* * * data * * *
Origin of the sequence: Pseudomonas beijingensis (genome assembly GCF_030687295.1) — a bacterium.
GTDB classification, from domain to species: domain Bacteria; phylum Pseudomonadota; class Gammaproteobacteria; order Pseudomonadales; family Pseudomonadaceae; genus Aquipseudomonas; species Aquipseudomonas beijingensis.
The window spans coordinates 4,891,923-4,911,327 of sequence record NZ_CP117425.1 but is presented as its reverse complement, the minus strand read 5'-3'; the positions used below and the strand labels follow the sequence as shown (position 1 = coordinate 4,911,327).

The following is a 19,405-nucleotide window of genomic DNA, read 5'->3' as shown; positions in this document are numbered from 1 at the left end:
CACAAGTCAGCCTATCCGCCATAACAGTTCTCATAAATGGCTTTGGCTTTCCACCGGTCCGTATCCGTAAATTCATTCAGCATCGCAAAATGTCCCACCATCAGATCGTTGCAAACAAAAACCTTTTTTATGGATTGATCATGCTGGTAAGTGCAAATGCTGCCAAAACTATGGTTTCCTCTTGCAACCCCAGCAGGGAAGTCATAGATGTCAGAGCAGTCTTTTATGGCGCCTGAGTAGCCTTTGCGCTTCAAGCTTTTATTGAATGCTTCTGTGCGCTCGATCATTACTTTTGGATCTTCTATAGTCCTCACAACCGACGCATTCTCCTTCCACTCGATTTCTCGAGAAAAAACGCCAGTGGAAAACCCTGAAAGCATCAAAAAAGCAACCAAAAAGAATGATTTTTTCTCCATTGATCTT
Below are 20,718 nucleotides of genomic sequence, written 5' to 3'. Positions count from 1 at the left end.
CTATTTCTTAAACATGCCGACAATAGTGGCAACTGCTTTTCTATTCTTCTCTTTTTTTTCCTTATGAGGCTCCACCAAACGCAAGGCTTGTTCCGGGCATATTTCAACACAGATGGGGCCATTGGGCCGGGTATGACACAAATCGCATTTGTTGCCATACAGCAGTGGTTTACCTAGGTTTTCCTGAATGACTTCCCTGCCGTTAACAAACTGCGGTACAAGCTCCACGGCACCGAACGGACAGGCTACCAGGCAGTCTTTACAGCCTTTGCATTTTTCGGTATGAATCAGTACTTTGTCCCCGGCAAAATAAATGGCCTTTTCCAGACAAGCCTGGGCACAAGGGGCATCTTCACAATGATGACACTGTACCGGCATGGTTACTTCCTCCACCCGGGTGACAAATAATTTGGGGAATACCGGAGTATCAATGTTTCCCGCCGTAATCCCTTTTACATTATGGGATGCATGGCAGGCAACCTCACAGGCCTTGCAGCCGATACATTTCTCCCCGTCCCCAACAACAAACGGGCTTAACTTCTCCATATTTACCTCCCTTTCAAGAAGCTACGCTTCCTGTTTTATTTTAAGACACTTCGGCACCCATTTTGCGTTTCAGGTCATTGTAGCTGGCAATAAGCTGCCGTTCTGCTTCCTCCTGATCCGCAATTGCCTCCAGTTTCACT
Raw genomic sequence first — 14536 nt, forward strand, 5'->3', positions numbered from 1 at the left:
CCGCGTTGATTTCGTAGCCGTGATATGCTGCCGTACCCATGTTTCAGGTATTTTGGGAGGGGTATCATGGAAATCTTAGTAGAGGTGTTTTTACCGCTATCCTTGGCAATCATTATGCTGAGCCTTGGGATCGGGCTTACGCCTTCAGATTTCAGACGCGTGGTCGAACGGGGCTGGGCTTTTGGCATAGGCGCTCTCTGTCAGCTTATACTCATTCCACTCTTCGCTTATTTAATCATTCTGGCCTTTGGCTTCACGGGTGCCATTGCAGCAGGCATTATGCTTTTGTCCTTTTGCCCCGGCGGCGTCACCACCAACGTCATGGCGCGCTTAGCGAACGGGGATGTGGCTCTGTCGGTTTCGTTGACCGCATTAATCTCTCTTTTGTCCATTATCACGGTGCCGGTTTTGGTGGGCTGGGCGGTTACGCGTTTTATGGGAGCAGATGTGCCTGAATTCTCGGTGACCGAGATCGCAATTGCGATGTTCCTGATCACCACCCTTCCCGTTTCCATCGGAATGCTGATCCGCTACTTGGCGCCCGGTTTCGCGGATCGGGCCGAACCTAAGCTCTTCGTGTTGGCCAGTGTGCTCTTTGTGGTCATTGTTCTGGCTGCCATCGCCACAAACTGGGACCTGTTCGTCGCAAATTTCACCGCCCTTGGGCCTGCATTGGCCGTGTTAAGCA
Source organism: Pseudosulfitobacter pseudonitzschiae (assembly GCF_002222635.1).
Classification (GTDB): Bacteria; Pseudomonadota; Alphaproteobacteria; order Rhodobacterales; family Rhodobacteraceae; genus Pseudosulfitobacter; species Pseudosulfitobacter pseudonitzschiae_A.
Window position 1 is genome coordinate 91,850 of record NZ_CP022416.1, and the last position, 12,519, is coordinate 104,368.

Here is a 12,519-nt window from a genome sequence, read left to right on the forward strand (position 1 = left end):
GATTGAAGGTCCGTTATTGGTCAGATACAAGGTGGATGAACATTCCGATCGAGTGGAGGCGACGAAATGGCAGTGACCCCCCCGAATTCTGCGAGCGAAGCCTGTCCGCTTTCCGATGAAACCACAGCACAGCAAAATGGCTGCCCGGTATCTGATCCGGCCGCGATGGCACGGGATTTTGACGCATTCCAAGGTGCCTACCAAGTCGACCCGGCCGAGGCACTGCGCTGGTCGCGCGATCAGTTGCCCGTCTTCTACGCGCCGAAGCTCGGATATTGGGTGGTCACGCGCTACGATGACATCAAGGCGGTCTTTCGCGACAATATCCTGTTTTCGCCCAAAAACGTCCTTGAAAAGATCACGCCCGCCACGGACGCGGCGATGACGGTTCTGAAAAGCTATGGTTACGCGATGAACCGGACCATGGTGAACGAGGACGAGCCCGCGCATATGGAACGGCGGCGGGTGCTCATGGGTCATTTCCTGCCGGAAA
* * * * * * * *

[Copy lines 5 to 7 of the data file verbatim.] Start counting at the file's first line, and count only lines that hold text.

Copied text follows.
CACAAGTCAGCCTATCCGCCATAACAGTTCTCATAAATGGCTTTGGCTTTCCACCGGTCCGTATCCGTAAATTCATTCAGCATCGCAAAATGTCCCACCATCAGATCGTTGCAAACAAAAACCTTTTTTATGGATTGATCATGCTGGTAAGTGCAAATGCTGCCAAAACTATGGTTTCCTCTTGCAACCCCAGCAGGGAAGTCATAGATGTCAGAGCAGTCTTTTATGGCGCCTGAGTAGCCTTTGCGCTTCAAGCTTTTATTGAATGCTTCTGTGCGCTCGATCATTACTTTTGGATCTTCTATAGTCCTCACAACCGACGCATTCTCCTTCCACTCGATTTCTCGAGAAAAAACGCCAGTGGAAAACCCTGAAAGCATCAAAAAAGCAACCAAAAAGAATGATTTTTTCTCCATTGATCTT
Below are 20,718 nucleotides of genomic sequence, written 5' to 3'. Positions count from 1 at the left end.
CTATTTCTTAAACATGCCGACAATAGTGGCAACTGCTTTTCTATTCTTCTCTTTTTTTTCCTTATGAGGCTCCACCAAACGCAAGGCTTGTTCCGGGCATATTTCAACACAGATGGGGCCATTGGGCCGGGTATGACACAAATCGCATTTGTTGCCATACAGCAGTGGTTTACCTAGGTTTTCCTGAATGACTTCCCTGCCGTTAACAAACTGCGGTACAAGCTCCACGGCACCGAACGGACAGGCTACCAGGCAGTCTTTACAGCCTTTGCATTTTTCGGTATGAATCAGTACTTTGTCCCCGGCAAAATAAATGGCCTTTTCCAGACAAGCCTGGGCACAAGGGGCATCTTCACAATGATGACACTGTACCGGCATGGTTACTTCCTCCACCCGGGTGACAAATAATTTGGGGAATACCGGAGTATCAATGTTTCCCGCCGTAATCCCTTTTACATTATGGGATGCATGGCAGGCAACCTCACAGGCCTTGCAGCCGATACATTTCTCCCCGTCCCCAACAACAAACGGGCTTAACTTCTCCATATTTACCTCCCTTTCAAGAAGCTACGCTTCCTGTTTTATTTTAAGACACTTCGGCACCCATTTTGCGTTTCAGGTCATTGTAGCTGGCAATAAGCTGCCGTTCTGCTTCCTCCTGATCCGCAATTGCCTCCAGTTTCACT